GLE1952
08-03-2011, 04:53 PM
Jon,
I get the light pressure, but how many strokes?
Is there a feel or look you go for or just take a few swipes?

Glen

JBroida
08-03-2011, 05:09 PM
maybe 1-3.... i'm looking for an even microbevel at the edge about the width of a thin hair... the edge should still have a very sharp feeling, should still be able to shave hair, and should still have bite (for example enough to not slide across your thumbnail... discalimer: if the thumbnail test doesnt make sense to you, please dont try to do it)

chazmtb
08-03-2011, 06:29 PM
John,
Would stroping at a higher angle have the same effect as light strokes on a fine grit stone for a micro bevel?

Cadillac J
08-03-2011, 07:26 PM
Konosuke white#2 can take a super shallow angle, as I would estimate mine to be about 8 degrees per side (or whatever holding the spine 2-3mm off the stone face would be on my 270 gyuto)...and I don't put a microbevel on this either and it holds up just fine.

Cadillac J
08-03-2011, 07:31 PM
Man I wished they made 210 suji in that steel, although from what I hear that's the same steel as in the Konosuke HD

I'm curious as to where you heard this?

Only because I have a JCK Carbonext(which I thought had same steel as TKC) and a Kono HD, and besides being semi-stainless, they don't seem like the same steel to me. Maybe just heat-treated differently?

I'm not a metallurgist, so not sure if it even means anything, but the HD has almost like a grain pattern seen from the naked eye but the CN doesn't.

JBroida
08-03-2011, 08:47 PM
John,
Would stroping at a higher angle have the same effect as light strokes on a fine grit stone for a micro bevel?

not in my experience... there are a few reasons for this... first, the strops tend to be softer than the stones, so you end up with more rounding. If you used a harder strop, it would be better. Second, because strops tend to be used with super high grit compounds... its overdone. 6-8k is just about perfect. You have to make more passes on a strop than you would on a stone.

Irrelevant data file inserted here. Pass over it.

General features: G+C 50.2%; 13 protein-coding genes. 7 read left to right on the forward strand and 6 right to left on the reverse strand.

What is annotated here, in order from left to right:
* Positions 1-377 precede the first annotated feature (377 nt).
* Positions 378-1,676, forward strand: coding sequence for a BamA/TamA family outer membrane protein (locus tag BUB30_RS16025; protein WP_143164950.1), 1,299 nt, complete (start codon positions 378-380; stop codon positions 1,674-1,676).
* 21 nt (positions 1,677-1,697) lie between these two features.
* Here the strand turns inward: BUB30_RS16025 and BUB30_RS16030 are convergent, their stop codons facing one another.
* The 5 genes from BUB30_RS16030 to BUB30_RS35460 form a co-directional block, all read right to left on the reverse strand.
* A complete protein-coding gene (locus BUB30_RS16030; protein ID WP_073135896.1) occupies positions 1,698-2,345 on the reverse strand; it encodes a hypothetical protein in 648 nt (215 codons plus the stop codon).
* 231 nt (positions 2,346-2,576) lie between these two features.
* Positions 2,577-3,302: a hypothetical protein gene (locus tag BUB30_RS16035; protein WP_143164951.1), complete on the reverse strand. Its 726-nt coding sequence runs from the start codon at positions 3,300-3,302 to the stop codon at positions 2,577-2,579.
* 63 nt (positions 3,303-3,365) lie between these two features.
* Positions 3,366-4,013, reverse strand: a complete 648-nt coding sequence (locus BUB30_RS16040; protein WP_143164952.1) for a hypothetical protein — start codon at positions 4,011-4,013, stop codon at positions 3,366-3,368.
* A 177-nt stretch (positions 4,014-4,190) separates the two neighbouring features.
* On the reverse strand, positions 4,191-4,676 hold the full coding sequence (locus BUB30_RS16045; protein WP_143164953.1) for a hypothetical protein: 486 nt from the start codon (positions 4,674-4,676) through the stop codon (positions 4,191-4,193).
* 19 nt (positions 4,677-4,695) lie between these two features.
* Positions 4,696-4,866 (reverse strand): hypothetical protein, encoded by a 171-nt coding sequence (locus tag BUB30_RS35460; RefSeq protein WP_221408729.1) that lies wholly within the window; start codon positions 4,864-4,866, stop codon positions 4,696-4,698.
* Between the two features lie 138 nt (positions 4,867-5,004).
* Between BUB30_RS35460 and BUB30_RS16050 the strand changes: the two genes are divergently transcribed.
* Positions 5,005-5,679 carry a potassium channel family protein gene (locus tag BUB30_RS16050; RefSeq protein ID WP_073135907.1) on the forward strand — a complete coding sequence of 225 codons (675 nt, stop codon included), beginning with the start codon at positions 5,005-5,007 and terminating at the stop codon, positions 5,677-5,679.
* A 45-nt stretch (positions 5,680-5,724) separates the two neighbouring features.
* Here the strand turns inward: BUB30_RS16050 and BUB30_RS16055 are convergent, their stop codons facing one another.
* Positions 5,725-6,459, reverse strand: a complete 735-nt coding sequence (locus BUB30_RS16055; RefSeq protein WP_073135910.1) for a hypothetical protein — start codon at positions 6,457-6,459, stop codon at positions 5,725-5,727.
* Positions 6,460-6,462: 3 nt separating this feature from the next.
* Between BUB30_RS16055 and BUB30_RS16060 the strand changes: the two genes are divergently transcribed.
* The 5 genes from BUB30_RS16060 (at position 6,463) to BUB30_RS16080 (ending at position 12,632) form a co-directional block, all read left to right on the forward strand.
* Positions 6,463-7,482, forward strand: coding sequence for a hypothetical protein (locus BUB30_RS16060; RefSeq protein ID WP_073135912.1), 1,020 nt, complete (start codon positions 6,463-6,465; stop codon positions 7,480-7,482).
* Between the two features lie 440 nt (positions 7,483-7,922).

that being said, stropping to micro-convex (i'm just making stuff up here ;) ) an edge does give additional strength and durability. It works similarly, but still is distinctly different.

BertMor
08-04-2011, 05:56 PM
not in my experience... there are a few reasons for this... first, the strops tend to be softer than the stones, so you end up with more rounding. If you used a harder strop, it would be better. Second, because strops tend to be used with super high grit compounds... its overdone. 6-8k is just about perfect. You have to make more passes on a strop than you would on a stone.

that being said, stropping to micro-convex (i'm just making stuff up here ;) ) an edge does give additional strength and durability. It works similarly, but still is distinctly different.

Or just do what KC does, draw the knife across the stone, raise up to 30*-45* and run it across tip to heel. Its like one motion and he doesn't use any particular light stroke. I was surprised to see this, but I am coming to believe we way over think things

Vertigo
08-05-2011, 12:02 AM
I am coming to believe we way over think things:chin:

Eamon Burke
08-10-2011, 11:10 PM
Or just do what KC does, draw the knife across the stone, raise up to 30*-45* and run it across tip to heel. Its like one motion and he doesn't use any particular light stroke. I was surprised to see this, but I am coming to believe we way over think things

We do, but it is needed. I used to train at a boxing gym with a guy who would workout and spar with his hands up right above his forehead, his elbows almost at his chin. Looked funny as heck. But it's a well-known phenomenon that boxers drop their hands during an actual bout, because they are full of adrenaline and they are tired/stressed/distracted. His hands drop, they drop to right under his eyes.

Sometimes you have to climb the mountain and look down to fully understand ground level.

BertMor
08-11-2011, 10:26 AM
We do, but it is needed. I used to train at a boxing gym with a guy who would workout and spar with his hands up right above his forehead, his elbows almost at his chin. Looked funny as heck. But it's a well-known phenomenon that boxers drop their hands during an actual bout, because they are full of adrenaline and they are tired/stressed/distracted. His hands drop, they drop to right under his eyes.

Sometimes you have to climb the mountain and look down to fully understand ground level.

No doubt, but it can also lead us to think some things that are not really occuring. Grind metal on stone, make bevels meet, smooth edge and start cutting.

Now if you are also looking for some artistic qualities, that's a different story